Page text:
Study reveals public’s misperceptions on environmental issues

A new study on misperceptions of environmental issues shows how much Britain gets wrong about the challenges facing the planet.

The study, by the Policy Institute at King’s College London and Ipsos MORI, reveals the public’s misconceptions about green issues, from climate change, to plastic and wildlife.

The study found that the public are “very wrong”about what has happened to the 6.3 billion tonnes of plastic waste that has been created globally.

Britons’ average guesses are that 26% is recycled, almost three times the reality of just 9%; 25% is incinerated, double the reality of 12%; and 49% is still in the environment in landfill or as litter, when the true figure is 79%.

On greenhouse gas emissions the public “massively underestimate” the percentage of emissions generated globally by electricity and heat production: on average, they guess 21%, when 49% of emissions are actually generated this way.

It is vital to understand public misperceptions about climate change and the natural environment – but not just so that we can bombard people with more information

They also hugely overestimate the impact of air travel on global greenhouse gases, thinking it contributes 20% of emissions when in reality it’s just 2%.

The study found they were also very wrong about how much impact different actions have on greenhouse gas emissions.

They particularly overestimated the impact of recycling: 52% think it’s one of the top three most effective steps we can take to tackle climate change, when, according to the study, it’s the seventh most effective step.

On global warming, on average, those surveyed guessed that just 12 of the 20 hottest years on record were in the last 22 years, when the actual data shows that all 20 of the hottest years have come in this period.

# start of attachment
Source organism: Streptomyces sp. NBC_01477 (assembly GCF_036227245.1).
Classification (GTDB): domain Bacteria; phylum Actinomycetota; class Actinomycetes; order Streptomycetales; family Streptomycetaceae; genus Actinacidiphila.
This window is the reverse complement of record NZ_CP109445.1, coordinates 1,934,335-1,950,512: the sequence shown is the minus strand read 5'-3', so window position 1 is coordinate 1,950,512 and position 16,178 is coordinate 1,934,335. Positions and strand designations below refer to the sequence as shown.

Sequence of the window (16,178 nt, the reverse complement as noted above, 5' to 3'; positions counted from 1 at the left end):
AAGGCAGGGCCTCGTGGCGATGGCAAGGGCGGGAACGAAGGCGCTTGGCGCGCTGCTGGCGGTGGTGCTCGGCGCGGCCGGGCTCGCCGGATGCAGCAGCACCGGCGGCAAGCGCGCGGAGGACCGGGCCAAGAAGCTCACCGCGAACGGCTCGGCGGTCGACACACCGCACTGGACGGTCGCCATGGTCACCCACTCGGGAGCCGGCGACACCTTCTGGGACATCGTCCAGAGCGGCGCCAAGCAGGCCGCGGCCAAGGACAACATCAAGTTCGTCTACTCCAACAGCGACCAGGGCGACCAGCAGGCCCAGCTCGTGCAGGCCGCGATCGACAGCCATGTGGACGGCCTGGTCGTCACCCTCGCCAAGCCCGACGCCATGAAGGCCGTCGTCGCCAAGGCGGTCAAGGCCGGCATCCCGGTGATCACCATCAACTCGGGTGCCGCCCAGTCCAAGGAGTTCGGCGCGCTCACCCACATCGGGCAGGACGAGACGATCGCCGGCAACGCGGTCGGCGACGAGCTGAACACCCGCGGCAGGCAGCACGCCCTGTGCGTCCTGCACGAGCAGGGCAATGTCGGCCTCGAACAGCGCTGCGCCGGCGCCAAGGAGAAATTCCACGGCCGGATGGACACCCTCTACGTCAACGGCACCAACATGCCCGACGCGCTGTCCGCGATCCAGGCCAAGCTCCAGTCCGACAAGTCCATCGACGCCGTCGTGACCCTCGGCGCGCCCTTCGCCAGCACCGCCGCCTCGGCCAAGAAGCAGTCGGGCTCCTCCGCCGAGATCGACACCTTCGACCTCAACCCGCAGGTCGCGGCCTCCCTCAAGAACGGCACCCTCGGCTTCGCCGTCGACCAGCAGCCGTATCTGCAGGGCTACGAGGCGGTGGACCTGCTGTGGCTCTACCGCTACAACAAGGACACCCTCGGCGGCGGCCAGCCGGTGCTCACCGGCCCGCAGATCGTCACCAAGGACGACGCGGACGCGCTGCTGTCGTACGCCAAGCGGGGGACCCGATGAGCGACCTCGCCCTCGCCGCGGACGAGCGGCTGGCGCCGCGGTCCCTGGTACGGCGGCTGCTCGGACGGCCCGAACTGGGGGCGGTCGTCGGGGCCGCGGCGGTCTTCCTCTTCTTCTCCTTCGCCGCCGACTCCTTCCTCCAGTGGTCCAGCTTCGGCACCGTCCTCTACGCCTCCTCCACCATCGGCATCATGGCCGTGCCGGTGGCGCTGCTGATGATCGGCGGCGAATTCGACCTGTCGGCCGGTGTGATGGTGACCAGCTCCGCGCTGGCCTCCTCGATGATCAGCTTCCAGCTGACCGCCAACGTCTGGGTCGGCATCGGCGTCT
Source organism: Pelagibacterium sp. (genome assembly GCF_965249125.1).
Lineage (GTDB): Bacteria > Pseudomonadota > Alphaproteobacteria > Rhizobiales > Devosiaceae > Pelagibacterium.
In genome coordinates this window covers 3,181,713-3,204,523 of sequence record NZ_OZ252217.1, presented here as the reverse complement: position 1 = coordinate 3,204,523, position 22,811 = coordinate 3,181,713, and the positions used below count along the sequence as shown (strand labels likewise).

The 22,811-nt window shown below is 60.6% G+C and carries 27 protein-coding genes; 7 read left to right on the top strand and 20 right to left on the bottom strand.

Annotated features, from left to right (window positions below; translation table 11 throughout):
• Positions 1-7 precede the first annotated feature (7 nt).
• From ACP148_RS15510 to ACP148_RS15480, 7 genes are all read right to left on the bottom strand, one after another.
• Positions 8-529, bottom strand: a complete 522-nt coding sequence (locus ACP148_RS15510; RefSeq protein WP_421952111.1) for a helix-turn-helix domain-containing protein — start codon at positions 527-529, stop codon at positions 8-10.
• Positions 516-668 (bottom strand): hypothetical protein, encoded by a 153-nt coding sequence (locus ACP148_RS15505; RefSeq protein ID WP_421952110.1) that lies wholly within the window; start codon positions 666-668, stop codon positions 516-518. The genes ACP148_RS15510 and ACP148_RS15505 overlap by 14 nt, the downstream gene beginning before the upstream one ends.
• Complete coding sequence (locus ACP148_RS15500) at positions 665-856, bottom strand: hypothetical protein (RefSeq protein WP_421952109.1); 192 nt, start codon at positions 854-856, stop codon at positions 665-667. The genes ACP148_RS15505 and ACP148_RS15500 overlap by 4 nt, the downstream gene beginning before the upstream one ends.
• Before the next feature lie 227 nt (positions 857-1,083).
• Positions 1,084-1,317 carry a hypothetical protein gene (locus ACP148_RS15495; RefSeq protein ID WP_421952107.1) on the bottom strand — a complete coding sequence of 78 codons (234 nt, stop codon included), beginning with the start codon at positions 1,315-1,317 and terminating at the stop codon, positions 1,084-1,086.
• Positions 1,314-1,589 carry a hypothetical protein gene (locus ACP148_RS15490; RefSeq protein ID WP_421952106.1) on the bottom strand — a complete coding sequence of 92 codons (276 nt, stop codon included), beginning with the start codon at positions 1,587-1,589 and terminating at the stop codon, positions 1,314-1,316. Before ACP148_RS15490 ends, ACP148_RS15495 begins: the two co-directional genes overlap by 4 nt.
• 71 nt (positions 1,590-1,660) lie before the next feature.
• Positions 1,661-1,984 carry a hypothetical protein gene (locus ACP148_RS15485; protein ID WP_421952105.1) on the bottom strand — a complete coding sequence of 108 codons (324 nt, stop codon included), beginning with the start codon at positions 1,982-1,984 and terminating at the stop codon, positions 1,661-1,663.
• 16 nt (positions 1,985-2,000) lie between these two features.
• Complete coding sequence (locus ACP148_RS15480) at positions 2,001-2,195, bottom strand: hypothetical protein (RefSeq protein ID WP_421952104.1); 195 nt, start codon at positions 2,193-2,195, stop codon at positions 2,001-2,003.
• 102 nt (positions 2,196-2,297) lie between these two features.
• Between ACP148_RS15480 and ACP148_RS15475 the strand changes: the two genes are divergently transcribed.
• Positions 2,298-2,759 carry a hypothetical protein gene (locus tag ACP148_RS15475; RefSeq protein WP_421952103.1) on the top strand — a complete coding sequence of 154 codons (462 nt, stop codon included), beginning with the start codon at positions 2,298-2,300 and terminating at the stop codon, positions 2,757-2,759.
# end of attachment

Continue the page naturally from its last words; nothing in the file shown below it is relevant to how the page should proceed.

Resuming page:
Only a quarter of the public correctly guess 20 – while one in five people think just five or fewer of the last 22 years are the hottest on record.


The study supports today’s paperback publication of The Perils of Perception: Why We’re Wrong About Nearly Everything by Professor Bobby Duffy of the Policy Institute, also reveals that most of us recognise the seriousness of the threat to the global climate – and that we mostly see the lack of concern as caused by other people, rather than ourselves.

Professor Bobby Duffy said: “It is vital to understand public misperceptions about climate change and the natural environment – but not just so that we can bombard people with more information.

“My book on The Perils of Perception shows that we can’t just provide facts and expect people to hear them and act, regardless of how extraordinary those facts are. But it’s just as naïve to believe we know the right emotional buttons to push: we don’t understand enough about how fear, hope and a sense of efficacy interact in motivating action in different individuals.

“A little more understanding of the scale of the issues, the most effective actions we can take and just how normal and widespread concern has become couldn’t hurt.”

Agree or disagree

The survey found that most (69%) reject US president Donald Trump’s claimed past assertion that “global warming is an expensive hoax”, including 50% who strongly disagree. However, one in eight do agree (12%).

Most also agree with the UK Parliament declaration that we’re facing a “climate change emergency” (67% agree), although again, 11% do not agree.

Those surveyed think other people are not worried enough about climate change (73% agree) – but only 16% of us say we’re not worried enough ourselves.

Only one in five (20%) think it’s too late or too difficult to prevent a climate change emergency, but that half of the public in general (49%) believe this is the case.

Six in ten (62%) believe that if other people had more hope that we could prevent a climate change emergency, they would change their lifestyles or urge government to act – and 38% say that more hope would mean we ourselves would be more likely to act.

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